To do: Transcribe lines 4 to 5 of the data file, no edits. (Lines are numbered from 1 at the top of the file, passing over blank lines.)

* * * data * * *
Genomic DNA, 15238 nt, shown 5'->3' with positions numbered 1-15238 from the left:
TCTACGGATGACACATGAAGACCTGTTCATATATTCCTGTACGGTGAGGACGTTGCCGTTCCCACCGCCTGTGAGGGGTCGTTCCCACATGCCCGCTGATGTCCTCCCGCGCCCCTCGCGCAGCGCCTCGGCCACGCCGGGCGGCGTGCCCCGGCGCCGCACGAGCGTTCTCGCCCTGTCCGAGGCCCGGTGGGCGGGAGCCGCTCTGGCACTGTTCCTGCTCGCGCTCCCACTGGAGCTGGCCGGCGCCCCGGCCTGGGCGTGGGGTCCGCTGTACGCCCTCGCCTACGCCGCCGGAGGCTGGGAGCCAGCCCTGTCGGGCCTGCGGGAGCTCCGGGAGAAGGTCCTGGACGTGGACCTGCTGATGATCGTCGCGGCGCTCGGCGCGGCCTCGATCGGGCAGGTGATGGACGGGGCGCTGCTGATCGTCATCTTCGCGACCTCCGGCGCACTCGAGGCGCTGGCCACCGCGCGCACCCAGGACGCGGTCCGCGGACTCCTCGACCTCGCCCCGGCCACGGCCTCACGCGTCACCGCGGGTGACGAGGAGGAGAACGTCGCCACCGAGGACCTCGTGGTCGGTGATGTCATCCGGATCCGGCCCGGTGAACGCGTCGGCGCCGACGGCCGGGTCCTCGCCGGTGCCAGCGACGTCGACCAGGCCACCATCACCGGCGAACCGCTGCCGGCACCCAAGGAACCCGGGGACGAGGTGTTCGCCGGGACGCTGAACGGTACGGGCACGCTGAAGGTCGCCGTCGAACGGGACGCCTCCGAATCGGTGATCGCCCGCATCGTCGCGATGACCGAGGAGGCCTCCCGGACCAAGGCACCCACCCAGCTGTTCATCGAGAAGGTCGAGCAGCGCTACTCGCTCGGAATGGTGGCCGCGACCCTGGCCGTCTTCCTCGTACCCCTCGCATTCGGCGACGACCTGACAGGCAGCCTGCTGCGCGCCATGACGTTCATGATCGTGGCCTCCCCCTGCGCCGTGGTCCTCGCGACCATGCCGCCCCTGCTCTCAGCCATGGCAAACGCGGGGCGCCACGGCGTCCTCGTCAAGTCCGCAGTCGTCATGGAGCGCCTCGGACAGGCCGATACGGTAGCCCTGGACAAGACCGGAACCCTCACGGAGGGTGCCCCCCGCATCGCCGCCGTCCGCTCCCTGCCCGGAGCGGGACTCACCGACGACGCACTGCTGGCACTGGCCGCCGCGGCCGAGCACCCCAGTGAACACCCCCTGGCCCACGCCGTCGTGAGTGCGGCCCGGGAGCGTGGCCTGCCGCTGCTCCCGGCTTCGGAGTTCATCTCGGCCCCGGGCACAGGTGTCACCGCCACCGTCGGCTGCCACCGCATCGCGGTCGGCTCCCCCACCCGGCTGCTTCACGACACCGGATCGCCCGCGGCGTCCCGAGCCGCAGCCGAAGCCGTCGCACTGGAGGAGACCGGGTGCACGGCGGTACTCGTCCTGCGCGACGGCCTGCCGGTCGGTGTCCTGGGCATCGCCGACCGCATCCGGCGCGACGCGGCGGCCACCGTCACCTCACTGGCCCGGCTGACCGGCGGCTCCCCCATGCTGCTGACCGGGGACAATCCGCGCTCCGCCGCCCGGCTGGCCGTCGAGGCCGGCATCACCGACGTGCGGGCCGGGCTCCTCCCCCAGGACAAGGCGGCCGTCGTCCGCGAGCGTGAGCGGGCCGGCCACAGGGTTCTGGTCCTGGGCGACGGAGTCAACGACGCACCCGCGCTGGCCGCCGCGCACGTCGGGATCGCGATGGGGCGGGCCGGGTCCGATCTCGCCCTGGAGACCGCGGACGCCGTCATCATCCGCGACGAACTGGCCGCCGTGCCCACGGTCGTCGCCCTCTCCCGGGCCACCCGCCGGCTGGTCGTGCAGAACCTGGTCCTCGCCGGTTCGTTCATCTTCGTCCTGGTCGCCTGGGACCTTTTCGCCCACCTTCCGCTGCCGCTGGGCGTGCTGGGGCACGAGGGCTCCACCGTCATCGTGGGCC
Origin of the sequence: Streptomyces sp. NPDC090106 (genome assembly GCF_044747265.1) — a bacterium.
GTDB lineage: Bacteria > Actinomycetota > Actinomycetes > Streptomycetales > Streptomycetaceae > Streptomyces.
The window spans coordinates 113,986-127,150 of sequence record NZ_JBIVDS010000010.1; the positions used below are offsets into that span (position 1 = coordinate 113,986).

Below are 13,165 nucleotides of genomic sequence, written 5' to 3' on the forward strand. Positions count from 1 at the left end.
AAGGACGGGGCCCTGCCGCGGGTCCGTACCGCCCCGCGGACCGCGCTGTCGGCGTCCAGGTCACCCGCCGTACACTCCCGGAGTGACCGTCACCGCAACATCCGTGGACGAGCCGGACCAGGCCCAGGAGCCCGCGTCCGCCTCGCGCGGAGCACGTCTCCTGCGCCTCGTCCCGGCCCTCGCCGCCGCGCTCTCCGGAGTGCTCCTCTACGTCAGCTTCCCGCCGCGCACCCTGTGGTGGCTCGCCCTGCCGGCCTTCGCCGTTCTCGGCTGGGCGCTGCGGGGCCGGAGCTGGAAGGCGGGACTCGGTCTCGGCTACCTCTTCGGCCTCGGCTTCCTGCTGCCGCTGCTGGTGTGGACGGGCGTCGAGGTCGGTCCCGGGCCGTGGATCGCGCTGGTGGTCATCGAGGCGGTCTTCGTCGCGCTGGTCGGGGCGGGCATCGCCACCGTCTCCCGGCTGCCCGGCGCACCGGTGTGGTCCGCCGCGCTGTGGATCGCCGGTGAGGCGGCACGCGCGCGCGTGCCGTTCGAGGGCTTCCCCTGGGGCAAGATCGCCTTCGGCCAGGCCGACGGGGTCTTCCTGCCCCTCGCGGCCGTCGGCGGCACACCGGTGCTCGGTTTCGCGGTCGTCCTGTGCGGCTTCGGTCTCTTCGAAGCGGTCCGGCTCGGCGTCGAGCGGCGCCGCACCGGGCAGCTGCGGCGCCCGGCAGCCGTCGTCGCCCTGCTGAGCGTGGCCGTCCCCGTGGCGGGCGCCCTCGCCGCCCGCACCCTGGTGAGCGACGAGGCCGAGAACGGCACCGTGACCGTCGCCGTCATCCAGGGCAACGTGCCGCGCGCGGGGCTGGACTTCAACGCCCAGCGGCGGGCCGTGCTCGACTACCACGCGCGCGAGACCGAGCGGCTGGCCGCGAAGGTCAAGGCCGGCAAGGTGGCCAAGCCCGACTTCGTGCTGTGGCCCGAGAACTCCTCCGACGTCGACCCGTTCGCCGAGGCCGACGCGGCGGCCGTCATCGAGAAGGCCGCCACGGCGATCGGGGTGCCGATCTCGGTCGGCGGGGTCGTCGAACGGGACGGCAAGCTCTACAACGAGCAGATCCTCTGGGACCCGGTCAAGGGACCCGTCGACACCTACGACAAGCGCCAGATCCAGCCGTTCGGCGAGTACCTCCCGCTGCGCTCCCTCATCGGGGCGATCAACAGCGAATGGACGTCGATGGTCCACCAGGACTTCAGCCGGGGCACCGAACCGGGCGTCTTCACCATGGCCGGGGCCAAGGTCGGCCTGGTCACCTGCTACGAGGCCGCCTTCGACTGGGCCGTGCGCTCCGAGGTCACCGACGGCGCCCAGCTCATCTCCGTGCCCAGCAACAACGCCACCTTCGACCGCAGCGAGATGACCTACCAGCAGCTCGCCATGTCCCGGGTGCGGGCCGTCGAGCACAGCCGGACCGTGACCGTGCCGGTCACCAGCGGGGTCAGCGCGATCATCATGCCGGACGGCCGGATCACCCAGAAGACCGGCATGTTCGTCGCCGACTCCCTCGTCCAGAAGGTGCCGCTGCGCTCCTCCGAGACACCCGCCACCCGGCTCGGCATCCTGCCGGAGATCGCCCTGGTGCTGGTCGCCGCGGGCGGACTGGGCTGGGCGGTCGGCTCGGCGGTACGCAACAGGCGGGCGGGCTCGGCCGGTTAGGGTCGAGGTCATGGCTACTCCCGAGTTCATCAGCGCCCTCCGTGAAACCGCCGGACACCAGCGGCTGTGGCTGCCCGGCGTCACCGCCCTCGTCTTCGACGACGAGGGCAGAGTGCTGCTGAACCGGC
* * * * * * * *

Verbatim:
GTDB lineage: Bacteria > Actinomycetota > Actinomycetes > Streptomycetales > Streptomycetaceae > Streptomyces.
The window spans coordinates 113,986-127,150 of sequence record NZ_JBIVDS010000010.1; the positions used below are offsets into that span (position 1 = coordinate 113,986).